Optimizing Resources for Women’s Health Care

This is an exciting time to be an ob-gyn. I begin my term as president of the American Congress of Obstetricians and Gynecologists at an opportune time, with ob-gyns at the forefront of change in women’s health care.

The scientific and technological advances in women’s health are arriving very quickly, with tremendous impact. We are enormously more effective in our ability to prevent, diagnose and treat disease. And there is every reason to believe that our capabilities will continue to improve.

I believe how we respond to change will be critical for continuing improvement of women’s health. There are a variety of ways individual ob-gyns can respond to the changing health care environment, including:

  • Assuming leadership roles in a variety of settings
  • Reducing the price of health care by connecting value to costs
  • Recognizing patients’ unmet and over-met needs
  • Utilizing technology based on clinical knowledge and outcomes research
  • Understanding how patients measure quality care

ACOG is also involved in a number of key collaborations focused on improving women’s health care. ACOG’s partnerships with organizations such as the Women’s Health Registry Alliance, the Choosing Wisely campaign, and the Patient Centered Primary Care Collaborative all contribute to the optimization of resources in women’s health.

In addition to all of ACOG’s current efforts, I will be targeting certain important areas in the coming year. I am appointing a task force on collaborative care, a working group on women’s health care team leadership, and a working group on practice transitions.

In this time of change, we must assume a conscientious and deep commitment to creating the future of women’s health care. Obstetricians and gynecologists care for women—exclusively. As such, the future of women’s health care is in our hands.Together we can make it happen.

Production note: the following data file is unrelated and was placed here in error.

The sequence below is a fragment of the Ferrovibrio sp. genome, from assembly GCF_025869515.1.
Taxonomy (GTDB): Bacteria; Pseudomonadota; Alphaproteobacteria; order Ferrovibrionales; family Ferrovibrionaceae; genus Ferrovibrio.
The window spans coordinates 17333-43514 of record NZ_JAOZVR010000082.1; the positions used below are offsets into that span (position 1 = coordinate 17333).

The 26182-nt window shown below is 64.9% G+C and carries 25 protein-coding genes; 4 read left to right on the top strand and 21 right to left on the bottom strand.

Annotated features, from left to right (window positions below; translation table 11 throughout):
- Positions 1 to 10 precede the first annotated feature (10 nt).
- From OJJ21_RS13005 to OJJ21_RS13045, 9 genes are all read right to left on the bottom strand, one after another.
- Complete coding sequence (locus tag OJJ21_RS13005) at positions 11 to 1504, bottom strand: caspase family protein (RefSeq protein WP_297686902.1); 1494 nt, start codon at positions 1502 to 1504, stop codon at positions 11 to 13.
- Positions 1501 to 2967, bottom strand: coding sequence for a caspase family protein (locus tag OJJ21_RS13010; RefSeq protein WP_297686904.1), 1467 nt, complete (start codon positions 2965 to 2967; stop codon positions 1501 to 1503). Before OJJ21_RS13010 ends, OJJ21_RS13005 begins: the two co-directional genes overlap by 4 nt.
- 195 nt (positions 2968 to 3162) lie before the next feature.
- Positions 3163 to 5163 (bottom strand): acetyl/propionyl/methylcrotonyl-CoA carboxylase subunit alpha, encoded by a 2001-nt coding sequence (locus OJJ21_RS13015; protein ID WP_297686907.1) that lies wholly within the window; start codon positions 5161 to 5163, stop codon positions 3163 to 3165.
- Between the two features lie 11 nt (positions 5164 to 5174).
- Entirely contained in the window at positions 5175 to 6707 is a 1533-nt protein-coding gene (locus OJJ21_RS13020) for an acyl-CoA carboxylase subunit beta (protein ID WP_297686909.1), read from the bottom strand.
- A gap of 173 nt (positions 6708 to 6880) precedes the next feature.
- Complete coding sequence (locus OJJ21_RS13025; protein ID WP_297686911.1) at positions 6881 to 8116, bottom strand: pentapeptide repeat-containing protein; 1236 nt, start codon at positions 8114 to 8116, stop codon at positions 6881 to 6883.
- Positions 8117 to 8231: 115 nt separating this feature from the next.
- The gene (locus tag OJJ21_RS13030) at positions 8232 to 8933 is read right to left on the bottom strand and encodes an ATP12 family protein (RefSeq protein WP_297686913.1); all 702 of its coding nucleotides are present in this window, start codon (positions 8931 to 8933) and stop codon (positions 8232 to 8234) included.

Put Your Cell Phone Down and Operate

Advances in technology have enabled us all to be connected in ways unimaginable just a few years ago. From practically anywhere, we can send and receive texts and emails, pull up websites, and use apps to access a wealth of information with a push of a button. A recent New York Times article highlighted how computer and smartphone technology has also made its way into the hospital setting and surgery room.

Admittedly, these technologies can be wonderful tools for improving the health and well-being of our patients. But we can quickly lose sight of the very real downside these gadgets can pose to our patients. It would seem to be common sense that personal calls, texts, and online surfing have no place in the operating room, in our clinics, or in hospital areas where patient care is ongoing.

As these devices become even more ubiquitous and the pressure to immediately respond and constantly check in can be great, we must recognize that we cannot focus on our patients if we are simultaneously glued to our smartphone or tablet. Just as there has been a great deal of awareness about the dangers of texting or talking on a cell phone while driving (or even walking!), we must focus awareness on the patient safety risks with the same technology-related problems. 

As physicians, our priority is always the patient. To this end, we need to eliminate unnecessary distractions when we are taking care of our patients. Hospitals and medical practices should develop and institute firm policies about how and when these technologies can be used…and when they cannot.